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HMV to shut stores, issues profit warning

Retail giant HMV is to go on a serious diet this year following a sharp fall in sales as buyers eschew the high street and hunt for bargains online, with up to sixty stores due for the chop in 2011.

The company has issued a warning after like-for-like sales dropped almost 14 per cent in December, which follows the company's report of a massive £40 million loss in the first half of the financial year. Worse, the company has warned investors that its poor cashflow may result in it going outside the terms of its lending agreements - potentially leading to banks and investors calling for immediate repayments.

To stay afloat, the company is planning to close sixty of its 700 stores across the UK and Ireland - thought to include both the company's own-brand entertainment stores and Waterstones book stores, despite a drop in that group's sales of just 0.4 per cent in December. The closures will result in significant job losses.

Speaking to The Guardian (opens in new tab) about its current financial situation, the company claimed: "The challenging entertainment markets, combined with the severe weather over our peak trading period have had a negative impact on our trading year to date.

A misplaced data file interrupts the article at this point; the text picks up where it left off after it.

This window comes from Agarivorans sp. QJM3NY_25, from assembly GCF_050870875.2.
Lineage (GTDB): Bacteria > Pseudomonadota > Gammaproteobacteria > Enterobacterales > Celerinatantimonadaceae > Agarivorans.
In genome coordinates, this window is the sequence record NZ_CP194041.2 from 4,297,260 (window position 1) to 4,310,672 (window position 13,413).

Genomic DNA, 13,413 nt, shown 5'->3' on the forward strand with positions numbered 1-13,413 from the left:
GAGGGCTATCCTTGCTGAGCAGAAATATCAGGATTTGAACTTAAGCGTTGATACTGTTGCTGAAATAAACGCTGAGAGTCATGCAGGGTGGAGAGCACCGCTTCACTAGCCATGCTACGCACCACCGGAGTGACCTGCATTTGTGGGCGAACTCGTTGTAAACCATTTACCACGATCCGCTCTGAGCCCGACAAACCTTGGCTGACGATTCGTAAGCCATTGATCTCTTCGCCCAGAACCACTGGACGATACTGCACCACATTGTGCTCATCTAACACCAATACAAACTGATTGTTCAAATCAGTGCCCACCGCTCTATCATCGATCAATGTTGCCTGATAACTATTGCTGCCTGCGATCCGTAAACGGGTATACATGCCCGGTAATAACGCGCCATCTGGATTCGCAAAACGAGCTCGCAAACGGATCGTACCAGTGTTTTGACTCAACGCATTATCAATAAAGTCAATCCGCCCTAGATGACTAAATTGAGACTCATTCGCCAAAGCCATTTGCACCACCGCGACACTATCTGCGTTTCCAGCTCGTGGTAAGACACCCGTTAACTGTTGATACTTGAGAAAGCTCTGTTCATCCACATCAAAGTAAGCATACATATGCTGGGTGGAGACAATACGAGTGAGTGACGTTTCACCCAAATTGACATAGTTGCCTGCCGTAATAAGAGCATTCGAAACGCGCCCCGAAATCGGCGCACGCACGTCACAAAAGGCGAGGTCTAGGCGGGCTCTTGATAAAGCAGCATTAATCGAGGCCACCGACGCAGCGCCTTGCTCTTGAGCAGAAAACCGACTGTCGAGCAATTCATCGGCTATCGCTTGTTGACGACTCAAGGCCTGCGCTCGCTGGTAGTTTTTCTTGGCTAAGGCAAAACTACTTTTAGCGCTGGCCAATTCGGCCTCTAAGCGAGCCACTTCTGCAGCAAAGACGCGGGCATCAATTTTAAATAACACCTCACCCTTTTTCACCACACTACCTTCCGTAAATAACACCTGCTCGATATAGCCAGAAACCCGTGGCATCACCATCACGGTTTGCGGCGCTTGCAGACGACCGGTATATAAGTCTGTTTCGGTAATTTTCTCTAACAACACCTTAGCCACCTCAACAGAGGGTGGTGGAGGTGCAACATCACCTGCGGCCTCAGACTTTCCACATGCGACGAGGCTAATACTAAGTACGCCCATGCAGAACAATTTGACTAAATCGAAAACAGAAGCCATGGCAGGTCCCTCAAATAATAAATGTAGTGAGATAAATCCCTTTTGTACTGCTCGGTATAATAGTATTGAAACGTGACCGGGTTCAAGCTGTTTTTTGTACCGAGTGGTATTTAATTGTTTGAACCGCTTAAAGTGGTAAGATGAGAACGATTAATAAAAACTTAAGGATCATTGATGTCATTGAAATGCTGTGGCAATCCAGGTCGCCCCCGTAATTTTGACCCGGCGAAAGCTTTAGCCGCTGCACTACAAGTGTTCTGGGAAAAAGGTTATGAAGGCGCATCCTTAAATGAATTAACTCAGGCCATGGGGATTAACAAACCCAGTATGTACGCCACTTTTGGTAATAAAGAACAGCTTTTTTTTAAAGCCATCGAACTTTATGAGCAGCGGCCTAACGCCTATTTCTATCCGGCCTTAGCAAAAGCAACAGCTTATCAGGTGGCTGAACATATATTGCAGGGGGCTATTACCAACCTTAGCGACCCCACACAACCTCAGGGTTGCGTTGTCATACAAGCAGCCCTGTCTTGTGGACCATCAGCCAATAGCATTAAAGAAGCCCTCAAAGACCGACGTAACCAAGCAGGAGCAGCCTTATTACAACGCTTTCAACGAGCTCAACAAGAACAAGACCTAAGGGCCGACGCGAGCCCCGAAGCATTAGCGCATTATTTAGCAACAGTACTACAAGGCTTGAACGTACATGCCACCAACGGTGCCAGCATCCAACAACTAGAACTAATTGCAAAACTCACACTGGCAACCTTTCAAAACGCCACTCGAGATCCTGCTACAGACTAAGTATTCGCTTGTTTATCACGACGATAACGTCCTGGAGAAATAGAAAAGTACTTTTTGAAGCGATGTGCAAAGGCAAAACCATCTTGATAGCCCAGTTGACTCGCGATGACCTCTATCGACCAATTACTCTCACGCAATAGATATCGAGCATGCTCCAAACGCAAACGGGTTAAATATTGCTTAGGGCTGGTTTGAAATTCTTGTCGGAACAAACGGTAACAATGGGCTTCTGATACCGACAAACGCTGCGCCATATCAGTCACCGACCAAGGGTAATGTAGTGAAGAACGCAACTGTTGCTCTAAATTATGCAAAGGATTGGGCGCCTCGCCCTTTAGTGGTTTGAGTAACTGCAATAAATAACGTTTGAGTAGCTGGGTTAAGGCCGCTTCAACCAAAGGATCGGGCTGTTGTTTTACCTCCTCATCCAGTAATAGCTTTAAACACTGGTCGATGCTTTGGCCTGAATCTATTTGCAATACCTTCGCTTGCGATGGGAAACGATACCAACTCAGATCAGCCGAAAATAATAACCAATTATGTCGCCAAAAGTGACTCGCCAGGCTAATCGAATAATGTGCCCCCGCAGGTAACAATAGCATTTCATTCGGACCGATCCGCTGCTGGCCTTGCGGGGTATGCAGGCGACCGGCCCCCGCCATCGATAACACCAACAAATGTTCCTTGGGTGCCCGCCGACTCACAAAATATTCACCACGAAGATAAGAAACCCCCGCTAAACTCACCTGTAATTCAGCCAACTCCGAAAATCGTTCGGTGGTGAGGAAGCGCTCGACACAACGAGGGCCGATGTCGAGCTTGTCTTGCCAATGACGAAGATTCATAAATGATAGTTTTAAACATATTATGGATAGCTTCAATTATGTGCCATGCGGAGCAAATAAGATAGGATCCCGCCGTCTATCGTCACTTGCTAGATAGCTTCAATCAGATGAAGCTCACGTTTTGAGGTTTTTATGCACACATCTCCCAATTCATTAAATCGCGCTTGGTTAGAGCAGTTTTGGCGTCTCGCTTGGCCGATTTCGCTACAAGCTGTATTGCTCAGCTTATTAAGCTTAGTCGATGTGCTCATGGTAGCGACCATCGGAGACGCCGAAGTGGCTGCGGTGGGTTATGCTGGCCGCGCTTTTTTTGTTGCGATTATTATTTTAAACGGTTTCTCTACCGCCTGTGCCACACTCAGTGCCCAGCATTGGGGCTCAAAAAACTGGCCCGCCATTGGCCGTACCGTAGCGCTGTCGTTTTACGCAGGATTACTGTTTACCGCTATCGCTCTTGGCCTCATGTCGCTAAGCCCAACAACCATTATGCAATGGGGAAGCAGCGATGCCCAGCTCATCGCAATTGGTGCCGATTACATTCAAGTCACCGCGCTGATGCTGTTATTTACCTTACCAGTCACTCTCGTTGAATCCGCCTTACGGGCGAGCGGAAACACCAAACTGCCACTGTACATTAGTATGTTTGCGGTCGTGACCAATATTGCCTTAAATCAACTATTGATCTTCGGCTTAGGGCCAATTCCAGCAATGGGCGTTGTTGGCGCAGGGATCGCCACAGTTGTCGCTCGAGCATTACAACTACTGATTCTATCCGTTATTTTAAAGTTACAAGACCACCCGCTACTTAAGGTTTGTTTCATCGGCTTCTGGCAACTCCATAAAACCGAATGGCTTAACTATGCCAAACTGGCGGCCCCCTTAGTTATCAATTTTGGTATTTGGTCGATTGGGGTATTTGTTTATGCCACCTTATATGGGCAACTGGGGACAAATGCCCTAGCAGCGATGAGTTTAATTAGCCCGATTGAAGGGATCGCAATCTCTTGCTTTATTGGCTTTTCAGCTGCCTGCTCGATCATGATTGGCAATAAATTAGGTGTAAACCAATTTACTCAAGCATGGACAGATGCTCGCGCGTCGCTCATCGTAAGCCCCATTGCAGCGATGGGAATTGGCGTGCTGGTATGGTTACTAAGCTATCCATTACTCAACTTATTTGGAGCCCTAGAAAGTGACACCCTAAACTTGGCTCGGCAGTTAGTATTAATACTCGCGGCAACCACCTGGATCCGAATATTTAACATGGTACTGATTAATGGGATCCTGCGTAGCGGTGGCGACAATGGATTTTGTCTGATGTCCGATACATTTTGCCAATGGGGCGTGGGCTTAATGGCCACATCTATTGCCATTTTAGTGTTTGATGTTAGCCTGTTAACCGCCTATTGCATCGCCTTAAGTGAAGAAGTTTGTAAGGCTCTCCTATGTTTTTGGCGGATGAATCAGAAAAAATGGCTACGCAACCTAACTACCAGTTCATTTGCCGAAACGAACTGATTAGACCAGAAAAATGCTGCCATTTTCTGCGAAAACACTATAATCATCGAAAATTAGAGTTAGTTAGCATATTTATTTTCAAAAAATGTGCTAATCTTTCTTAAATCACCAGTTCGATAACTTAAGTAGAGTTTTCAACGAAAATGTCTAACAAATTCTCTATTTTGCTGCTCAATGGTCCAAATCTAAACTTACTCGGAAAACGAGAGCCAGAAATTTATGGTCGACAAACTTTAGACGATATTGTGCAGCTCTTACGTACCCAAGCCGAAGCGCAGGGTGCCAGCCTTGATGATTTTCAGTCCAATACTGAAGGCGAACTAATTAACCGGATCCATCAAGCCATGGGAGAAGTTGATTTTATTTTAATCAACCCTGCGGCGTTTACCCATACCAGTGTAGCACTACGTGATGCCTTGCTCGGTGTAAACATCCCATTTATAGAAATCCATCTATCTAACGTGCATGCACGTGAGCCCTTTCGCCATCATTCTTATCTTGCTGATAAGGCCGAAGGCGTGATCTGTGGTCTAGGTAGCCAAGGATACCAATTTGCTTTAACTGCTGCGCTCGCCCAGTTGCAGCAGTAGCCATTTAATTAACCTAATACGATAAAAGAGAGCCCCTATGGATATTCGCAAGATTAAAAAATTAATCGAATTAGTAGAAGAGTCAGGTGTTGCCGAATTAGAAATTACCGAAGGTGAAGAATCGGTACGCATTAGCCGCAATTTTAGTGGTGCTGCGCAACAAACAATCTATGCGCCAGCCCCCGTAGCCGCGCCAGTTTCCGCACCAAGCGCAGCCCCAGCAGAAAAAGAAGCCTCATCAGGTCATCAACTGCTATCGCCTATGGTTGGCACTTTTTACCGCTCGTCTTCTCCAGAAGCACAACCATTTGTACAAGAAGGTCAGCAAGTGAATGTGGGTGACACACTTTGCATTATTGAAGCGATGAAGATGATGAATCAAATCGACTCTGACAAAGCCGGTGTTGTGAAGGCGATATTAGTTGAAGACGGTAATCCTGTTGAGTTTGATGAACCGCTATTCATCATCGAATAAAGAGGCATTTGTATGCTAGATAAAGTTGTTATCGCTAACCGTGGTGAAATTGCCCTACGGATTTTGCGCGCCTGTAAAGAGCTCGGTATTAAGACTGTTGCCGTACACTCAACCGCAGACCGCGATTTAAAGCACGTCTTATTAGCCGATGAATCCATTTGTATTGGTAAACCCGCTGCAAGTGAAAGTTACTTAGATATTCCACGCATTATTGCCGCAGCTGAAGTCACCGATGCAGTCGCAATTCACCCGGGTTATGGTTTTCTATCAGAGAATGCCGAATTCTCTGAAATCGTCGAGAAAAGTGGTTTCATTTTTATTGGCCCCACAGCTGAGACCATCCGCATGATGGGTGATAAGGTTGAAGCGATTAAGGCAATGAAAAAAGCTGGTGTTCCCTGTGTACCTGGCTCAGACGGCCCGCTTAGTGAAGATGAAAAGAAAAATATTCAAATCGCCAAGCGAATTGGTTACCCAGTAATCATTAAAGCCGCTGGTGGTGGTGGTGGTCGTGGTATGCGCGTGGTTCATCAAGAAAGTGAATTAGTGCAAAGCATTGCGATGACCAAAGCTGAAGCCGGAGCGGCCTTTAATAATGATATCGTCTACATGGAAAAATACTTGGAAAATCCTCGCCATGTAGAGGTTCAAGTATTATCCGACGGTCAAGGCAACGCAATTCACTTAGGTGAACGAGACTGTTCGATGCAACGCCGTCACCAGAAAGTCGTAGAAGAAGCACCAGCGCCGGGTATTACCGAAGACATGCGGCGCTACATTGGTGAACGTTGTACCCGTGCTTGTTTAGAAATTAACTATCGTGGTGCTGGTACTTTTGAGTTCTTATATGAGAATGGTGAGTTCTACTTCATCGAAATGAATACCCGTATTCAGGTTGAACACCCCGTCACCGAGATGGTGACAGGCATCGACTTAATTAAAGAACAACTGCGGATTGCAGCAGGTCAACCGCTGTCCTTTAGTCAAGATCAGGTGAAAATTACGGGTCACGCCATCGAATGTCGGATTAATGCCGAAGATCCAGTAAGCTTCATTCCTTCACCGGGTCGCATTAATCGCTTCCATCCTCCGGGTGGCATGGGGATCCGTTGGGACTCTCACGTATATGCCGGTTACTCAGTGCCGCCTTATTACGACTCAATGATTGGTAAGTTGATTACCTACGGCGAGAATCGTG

"Given the difficult trading conditions over Christmas and the likely outturn for the year, the board now expects that compliance with the April covenant test under the group's bank facility will be tight and is taking further mitigating actions during the next four months to address this."

If the closures and other money-saving measures don't turn the company's fortunes around, it's thought that it will have to split into separate entities - possibly selling off the Waterstones brand to save the HMV mothership.

With consumers increasingly turning to web-only retailers for many purchases, largely due to discounts offered thanks to low overheads and vastly reduced staffing costs, the future of HMV as a high street presence looks uncertain. Additionally, an increase in VAT to 20 per cent is unlikely to encourage people to increase their entertainment spend.

The company's shares dropped 25 per cent in morning trading as news of its struggles broke.

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